Including employees at the corporate center, franchisee owners and franchisee employees, around 8,000 people have access to the data available through Domo. Most managers and franchisee owners access data via both computers and mobile devices while salon workers almost always access the data via mobile phones, says Bart Butler, chief technology officer for the Orlando-based chain.

“Our area reps as well as franchisee owners can look at how they are doing and compare their results to other stores in the region. Even at the waxer level, they can look at ‘How am I doing and how can I improve?’” he says.
European Wax uses the information to both improve the guest experience as well as increase sales of products purchased by customers.

One way managers use the data is to check out which employees are not accessing it. The lack of such employee involvement would indicate they are not looking to see how they can improve their performance. Managers can then contact those employees and show them how to use the data to improve.

“If a customer complains in the morning about the cleanliness of a center, we can fix the problem by the afternoon.”
— Bart Butler, European Wax

Another way European Wax uses the data is to link customer ratings and reviews provided through This allows center managers to look at their performance reviews and immediately make changes.

“We can react in real time,” Butler says. “If a customer complains in the morning about the cleanliness of a center, we can fix the problem by the afternoon.”

Managers at the corporate center also use the data to identify higher performers and send them emails of encouragement.

In the future, European Wax would like to use the system to manage supplies and identify locations that are running low of a particular product.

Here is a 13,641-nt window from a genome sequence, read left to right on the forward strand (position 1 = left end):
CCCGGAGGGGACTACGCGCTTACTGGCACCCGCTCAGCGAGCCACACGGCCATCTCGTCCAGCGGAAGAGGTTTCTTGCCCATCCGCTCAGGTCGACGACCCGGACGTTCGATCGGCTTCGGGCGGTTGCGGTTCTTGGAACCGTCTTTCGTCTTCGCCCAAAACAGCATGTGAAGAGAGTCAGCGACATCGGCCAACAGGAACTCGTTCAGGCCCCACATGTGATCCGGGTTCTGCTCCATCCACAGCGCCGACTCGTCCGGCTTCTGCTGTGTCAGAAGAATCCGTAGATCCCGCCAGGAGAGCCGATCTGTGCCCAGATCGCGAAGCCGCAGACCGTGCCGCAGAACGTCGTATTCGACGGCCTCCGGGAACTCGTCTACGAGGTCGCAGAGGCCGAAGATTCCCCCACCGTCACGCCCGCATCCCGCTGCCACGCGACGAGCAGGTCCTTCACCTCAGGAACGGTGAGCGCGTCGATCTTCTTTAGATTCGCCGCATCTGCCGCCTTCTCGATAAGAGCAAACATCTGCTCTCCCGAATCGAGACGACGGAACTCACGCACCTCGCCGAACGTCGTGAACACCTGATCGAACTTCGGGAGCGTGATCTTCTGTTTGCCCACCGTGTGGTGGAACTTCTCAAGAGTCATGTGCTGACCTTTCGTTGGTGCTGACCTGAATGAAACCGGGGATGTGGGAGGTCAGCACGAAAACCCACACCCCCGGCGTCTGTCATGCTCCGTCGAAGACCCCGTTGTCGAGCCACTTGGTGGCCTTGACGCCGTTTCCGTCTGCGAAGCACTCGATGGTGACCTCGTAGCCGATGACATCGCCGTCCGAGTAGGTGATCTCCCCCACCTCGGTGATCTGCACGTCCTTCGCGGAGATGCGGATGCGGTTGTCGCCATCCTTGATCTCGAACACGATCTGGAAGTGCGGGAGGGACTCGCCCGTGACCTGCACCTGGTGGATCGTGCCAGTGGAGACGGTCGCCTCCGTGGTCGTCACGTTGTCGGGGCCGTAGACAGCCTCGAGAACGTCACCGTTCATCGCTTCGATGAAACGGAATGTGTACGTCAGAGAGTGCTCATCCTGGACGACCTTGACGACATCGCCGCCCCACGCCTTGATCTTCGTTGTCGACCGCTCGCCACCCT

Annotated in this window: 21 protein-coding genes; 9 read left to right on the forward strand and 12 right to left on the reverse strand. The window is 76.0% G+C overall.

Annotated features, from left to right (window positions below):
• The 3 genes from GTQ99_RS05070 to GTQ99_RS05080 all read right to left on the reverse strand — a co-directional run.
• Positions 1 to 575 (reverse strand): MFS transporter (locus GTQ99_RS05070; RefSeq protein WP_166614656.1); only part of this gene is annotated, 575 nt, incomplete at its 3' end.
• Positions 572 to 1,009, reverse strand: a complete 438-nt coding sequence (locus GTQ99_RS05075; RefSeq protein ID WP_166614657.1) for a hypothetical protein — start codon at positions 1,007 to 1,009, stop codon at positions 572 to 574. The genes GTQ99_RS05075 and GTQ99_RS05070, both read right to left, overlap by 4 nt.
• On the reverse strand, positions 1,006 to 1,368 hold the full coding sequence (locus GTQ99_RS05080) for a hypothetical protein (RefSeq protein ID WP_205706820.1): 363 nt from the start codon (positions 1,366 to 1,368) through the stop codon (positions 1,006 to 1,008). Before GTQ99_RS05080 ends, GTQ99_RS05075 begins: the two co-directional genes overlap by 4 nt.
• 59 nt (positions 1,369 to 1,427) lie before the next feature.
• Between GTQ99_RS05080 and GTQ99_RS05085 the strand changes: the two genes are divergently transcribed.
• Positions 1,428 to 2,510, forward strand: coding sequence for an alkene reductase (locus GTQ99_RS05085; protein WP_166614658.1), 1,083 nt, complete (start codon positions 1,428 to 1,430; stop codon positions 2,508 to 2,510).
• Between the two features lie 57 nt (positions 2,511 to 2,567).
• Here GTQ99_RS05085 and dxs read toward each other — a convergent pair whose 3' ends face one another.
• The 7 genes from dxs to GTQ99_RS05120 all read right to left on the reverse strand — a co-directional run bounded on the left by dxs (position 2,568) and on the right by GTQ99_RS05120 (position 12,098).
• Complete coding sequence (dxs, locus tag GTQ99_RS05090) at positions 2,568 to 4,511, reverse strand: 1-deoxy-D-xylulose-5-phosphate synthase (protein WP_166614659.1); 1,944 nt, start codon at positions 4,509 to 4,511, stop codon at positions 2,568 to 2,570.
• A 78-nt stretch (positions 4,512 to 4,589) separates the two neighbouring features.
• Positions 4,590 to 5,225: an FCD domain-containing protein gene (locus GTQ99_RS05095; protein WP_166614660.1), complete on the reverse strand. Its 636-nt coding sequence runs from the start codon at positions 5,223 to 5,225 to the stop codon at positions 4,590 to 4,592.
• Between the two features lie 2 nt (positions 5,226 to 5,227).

Inventory capabilities

Butler admits that there was some resistance to the Domo system by some franchisees at first. “When we first rolled this out I was getting calls every day from detractors complaining about it. I was ready to pull the plug,” he says.

“But management insisted that this was the right strategy. And now some of the early detractors are some of our best supporters and they’re asking to do more on the system.”

Two years ago, at a corporate-wide meeting of franchisees, Butler had to defend the Domo system. This year, he had franchisees demanding even more access, he says.

The Domo system can connect to 450 different data sources, according to Jay Heglar, chief strategy officer at Domo. Information can then be accessed via personal computers, iPads or smartphones. Because the information is cloud-delivered, retailers do not need to increase their number of servers. The system can leverage into most existing databases.

In addition to using the data to improve performance in the stories, retailers have used the system to get up-to-date inventory reports.

“We’ve had retailers that connect to supply chains to find out the status of perishable goods,” Heglar says. “They may decide to reroute the goods to other locations so that it can be sold before it spoils.”

The system works for retailers of all sizes: Domo has worked with retailers that are Fortune 50 companies as well as shops that have only a few employees. And while it provides a lot of benefits to bricks-and-mortar stores that often have a difficult time accessing data online, it also can be used by online retailers or those that have both physical and online presences, Heglar says.

Some of the biggest benefits are seen by the smaller and mid-size chains that can’t afford to develop their own technology.

“Usually, the benefits we get can from Domo can only be achieved by big chains that have a lot of analysts to study the data,” Bohme says. “Now we can do what Target or Sephora can do at a chain of our size.”

Lauri Giesen is a Libertyville, Ill.-based business writer with extensive experience in covering payment and finance issues.